Barry Cadden the former president of New England Compounding Center, enters the federal courthouse in Boston
(This March 16 story corrects last paragraph to say there are 12 other defendants, not 10)
By Nate Raymond
BOSTON (Reuters) - A federal prosecutor urged jurors on Thursday to find the co-founder of a now-defunct Massachusetts pharmacy guilty of murder over the deaths of 25 people during a meningitis outbreak in 2012 caused by contaminated drugs sold by his company.
Barry Cadden, 50, ran the New England Compounding Center in an "extraordinarily dangerous way," in unsanitary conditions that led to the steroids that it produced being tainted with mold, Assistant U.S. Attorney Amanda Strachan told a federal jury in closing arguments in Boston.
Strachan said Cadden knew people could die if they were injected with contaminated steroids, yet ignored the rules, leading to an outbreak that sickened 751 people in 20 states, including 64 who died.
"It was preventable, but it happened, because this man, Barry Cadden, decided to put profits ahead of patients," she said.
But defense attorney Bruce Singal said that while the outbreak was a "terrible tragedy," prosecutors had not established that Cadden acted intentionally and knew people could die if they were injected with the steroids.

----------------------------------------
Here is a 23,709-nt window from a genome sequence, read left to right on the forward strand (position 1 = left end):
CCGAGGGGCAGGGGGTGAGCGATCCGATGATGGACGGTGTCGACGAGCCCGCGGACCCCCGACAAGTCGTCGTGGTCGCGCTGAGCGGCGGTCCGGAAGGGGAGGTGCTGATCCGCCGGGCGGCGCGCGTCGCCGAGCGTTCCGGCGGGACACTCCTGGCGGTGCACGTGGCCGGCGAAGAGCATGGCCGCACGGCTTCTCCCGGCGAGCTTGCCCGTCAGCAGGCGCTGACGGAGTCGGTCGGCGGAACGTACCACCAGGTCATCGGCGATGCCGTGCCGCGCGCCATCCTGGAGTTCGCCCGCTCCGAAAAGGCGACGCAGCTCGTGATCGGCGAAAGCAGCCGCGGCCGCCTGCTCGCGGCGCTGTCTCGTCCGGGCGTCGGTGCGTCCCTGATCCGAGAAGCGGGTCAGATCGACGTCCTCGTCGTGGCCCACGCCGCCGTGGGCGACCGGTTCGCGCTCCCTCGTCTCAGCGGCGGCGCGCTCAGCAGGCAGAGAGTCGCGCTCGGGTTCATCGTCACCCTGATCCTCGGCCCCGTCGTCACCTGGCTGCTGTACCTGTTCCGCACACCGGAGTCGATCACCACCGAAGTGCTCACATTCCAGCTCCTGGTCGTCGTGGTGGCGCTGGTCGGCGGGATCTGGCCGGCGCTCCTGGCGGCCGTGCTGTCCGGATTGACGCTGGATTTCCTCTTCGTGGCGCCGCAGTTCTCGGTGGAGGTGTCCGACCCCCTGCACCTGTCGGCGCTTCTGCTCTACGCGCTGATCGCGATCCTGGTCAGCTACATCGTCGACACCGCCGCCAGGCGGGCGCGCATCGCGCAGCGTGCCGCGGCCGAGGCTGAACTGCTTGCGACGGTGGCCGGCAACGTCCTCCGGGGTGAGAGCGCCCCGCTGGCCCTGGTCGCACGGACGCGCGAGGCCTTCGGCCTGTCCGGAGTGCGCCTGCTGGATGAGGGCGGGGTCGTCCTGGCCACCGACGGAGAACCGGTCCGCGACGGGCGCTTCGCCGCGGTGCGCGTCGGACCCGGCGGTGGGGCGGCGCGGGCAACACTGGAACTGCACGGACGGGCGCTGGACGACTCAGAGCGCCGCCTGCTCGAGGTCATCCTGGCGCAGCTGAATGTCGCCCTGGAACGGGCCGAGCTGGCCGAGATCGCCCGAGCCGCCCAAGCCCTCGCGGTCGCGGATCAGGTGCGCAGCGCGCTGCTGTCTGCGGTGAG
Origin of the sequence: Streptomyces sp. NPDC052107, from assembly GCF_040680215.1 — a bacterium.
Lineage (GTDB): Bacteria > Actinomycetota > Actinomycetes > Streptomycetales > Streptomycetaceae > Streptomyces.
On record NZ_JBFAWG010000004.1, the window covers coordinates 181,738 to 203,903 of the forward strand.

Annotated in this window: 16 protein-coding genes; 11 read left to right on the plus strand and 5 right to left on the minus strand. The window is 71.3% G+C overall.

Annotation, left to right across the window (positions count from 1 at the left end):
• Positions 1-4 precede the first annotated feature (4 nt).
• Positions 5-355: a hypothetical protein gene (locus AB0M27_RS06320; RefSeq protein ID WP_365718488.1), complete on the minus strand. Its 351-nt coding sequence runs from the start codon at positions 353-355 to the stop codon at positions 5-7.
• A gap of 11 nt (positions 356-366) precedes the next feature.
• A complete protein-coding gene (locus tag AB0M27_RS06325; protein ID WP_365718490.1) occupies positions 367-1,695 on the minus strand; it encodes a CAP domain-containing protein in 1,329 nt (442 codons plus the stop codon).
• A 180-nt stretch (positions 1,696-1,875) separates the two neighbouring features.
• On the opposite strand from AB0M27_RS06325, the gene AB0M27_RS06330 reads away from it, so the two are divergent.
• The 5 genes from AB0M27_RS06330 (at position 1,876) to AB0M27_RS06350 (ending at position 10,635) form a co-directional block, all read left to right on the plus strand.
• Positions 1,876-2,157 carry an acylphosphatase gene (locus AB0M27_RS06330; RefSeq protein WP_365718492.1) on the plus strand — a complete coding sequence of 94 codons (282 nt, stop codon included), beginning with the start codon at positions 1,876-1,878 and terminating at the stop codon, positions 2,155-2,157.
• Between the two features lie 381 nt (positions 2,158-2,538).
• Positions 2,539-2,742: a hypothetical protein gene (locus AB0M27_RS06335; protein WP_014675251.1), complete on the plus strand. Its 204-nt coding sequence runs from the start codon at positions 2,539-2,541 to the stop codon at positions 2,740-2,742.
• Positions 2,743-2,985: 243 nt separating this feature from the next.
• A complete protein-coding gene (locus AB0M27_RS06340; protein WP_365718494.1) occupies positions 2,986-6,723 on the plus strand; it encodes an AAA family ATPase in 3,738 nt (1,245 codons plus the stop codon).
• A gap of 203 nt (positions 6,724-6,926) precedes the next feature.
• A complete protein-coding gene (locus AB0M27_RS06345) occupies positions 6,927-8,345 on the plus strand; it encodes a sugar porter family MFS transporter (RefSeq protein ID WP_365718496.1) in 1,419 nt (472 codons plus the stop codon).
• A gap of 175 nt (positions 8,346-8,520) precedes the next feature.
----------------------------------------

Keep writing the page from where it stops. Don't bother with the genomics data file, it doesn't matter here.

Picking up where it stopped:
He asked jurors why Cadden would have expected any deaths following a 6-1/2-year period during which the Framingham, Massachusetts-based NECC shipped 859,125 vials without any issues.
"This is indeed a tragic death case, but it is not a murder case, and there is a big, big difference between the two," Singal said.
Cadden faces 96 counts and is accused of 25 racketeering acts of second-degree murder.
He is one of two former NECC pharmacists to be accused of murder in connection with the outbreak, and faces up to life in prison if convicted.
The outbreak led to strict regulations on compounding pharmacies, which mix drugs but previously were treated with a lighter hand than registered drug manufacturers. Inspections after the outbreak uncovered bugs, birds and other unsterile conditions at an NECC affiliate.
NECC filed for bankruptcy in 2014. In 2015, it agreed to pay $200 million to victims and creditors, a sum that included funds seized from Cadden.
In total, NECC in 2012 sent out 17,600 vials of steroids called methylprednisolone acetate contaminated with mold to 23 states, all labeled to indicate they were sterile and all in bags carrying Cadden's initials, prosecutors said.
Supervisory pharmacist Glenn Chin, who also is accused of second-degree murder, will be tried separately.
Lesser charges were filed against 12 other people. Three have pleaded guilty, while a federal judge dismissed charges against two defendants in October. Charges remain pending against the other seven.
(Editing by Bill Trott, Bernadette Baum and James Dalgleish)